As part of TRUST, Vester Vov Vov hosts a film programme with contributions by a selection of the exhibiting artists that explores the documentary genre in different ways. In the intersection of fact and fiction, the films focus on collaborative processes, art in public spaces and architecture, as well as political themes such as territorial conflicts and migration.
Programme of the evening:
Cel Crabeels: Nearly Present, Just Past, 2004
In 1998 the American artist Dan Graham placed the sculpture Funhouse for Children in a public square in Antwerpen. The piece met an ill fate, though, as it quickly became destroyed by a malcontent public. Since then, it has been reconstructed on the lawn outside of Middelheimmuseum, but what has it meant that the piece has been moved from a vibrating city space to an idyllic museum garden? In this documentary, the artist Cel Crabeels uncovers the history behind the sculpture, which is connected to an investigation of the challenges related to making art in public space. Public space is often associated with democratic potential, but is also a battle zone where viewpoints are constantly challenged by politicians, city planners, artists, and vandals who all have different understandings of its use and function.
Angelo Plessas, Eternal Internet Brother/Sisterhood (1-3), 2015
In 2012 the Greek artist and curator Angelo Plessas initiated the project Eternal Internet Brother/Sisterhood. The project takes place annually in different locations around the world inviting artists, authors, curators, designers, and researchers to meet and develop projects and ideas together. This film gives an insight into a creative and artistic symposium exploring the spiritual side of technology by experimenting with Internet culture and online concepts. The meetings take place in historic surroundings where the Internet is usually on stand-by. The different editions of the project have until now been held on the Greek island of Anafi, in the Surrealist garden Las Pozas in Mexico, and by The Dead Sea on the West Bank of Palestine.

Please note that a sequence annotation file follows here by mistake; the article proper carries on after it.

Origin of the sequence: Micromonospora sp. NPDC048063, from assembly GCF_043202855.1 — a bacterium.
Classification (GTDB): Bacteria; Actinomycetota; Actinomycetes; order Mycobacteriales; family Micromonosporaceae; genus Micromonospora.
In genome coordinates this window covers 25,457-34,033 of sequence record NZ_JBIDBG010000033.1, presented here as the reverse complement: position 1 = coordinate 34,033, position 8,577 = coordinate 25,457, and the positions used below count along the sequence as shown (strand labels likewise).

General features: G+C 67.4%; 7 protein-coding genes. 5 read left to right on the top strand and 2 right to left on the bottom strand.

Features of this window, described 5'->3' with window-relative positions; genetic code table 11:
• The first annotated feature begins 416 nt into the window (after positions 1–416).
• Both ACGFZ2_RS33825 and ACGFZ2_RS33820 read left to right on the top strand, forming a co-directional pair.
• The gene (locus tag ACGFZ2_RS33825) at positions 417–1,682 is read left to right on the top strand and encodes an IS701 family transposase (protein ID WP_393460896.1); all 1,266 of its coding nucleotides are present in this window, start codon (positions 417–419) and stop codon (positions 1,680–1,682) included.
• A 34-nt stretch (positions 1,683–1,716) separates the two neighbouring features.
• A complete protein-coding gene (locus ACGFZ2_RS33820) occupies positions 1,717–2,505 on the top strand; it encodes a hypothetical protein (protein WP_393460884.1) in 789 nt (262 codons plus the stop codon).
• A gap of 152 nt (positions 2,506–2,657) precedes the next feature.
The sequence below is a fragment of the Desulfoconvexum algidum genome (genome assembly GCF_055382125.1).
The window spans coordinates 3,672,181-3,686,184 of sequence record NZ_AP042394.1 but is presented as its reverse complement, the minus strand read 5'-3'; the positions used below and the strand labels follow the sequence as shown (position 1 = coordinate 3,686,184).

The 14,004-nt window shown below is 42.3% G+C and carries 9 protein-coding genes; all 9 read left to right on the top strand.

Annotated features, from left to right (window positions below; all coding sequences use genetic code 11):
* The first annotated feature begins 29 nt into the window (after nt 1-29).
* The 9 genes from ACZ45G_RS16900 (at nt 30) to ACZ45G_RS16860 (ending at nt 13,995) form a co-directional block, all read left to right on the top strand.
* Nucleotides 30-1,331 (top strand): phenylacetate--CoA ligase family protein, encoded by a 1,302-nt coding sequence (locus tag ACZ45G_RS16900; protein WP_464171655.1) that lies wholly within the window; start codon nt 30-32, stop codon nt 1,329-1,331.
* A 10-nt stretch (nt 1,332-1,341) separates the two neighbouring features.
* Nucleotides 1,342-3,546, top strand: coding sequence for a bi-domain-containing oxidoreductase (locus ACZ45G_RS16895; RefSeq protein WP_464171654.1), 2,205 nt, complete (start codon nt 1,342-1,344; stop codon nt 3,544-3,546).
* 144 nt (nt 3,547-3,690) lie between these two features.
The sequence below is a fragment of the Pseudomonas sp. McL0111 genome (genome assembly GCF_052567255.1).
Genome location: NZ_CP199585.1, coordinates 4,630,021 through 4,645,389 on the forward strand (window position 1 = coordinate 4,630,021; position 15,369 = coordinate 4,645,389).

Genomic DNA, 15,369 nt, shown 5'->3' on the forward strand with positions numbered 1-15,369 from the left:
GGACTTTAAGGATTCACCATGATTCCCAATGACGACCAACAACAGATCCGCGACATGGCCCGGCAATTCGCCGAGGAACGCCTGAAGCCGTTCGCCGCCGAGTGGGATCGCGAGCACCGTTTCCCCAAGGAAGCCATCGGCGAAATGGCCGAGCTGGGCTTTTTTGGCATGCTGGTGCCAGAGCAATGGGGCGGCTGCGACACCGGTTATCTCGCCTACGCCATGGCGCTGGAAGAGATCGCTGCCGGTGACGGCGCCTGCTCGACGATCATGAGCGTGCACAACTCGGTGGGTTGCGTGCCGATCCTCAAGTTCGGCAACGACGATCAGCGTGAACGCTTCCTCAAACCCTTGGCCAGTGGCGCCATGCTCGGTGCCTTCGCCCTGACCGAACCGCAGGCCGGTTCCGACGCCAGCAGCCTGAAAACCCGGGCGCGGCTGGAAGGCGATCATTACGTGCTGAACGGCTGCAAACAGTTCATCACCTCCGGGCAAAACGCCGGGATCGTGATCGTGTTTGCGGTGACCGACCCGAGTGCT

In the beginning of the 1990s the artist Martin Kippenberger initiated the project Metro-Net based on his visions of a metro system that was to connect the entire world. In collaboration with his close friend, the Austrian architect Reinald Nohal, he began to build a series of sculptures in different cities that represent entrances to this fictional subway. One of these was built in Dawson City, Yukon in 1994 and with departure in the creation and reception of this specific sculpture, Zin Taylor investigates the story about the Metro-Net project through an interview with Reinald Nohal.
When presenting a TRUST ticket you’ll get a 50% discount. Please note that it is possible to reserve seats on Vester Vov Vov’s website, but the discount may only be deducted by purchase and pick up at the cinema.
Cel Crabeels, Nearly Present, Just Past, 2004. Still. Courtesy: the artist and Middelheimmuseum, Antwerp
Angelo Plessas, Eternal Internet Brother/Sisterhood (1-3), 2015. Still. Courtesy: the artist and The Breeder Gallery
Zin Taylor, Put Your Eye in Your Mouth: A Conversational Documentary Recording Martin Kippenberger’s Metro-Net in Dawson City, Yukon, 2007. Still. Courtesy: the artist and Supportico Lopez, Berlin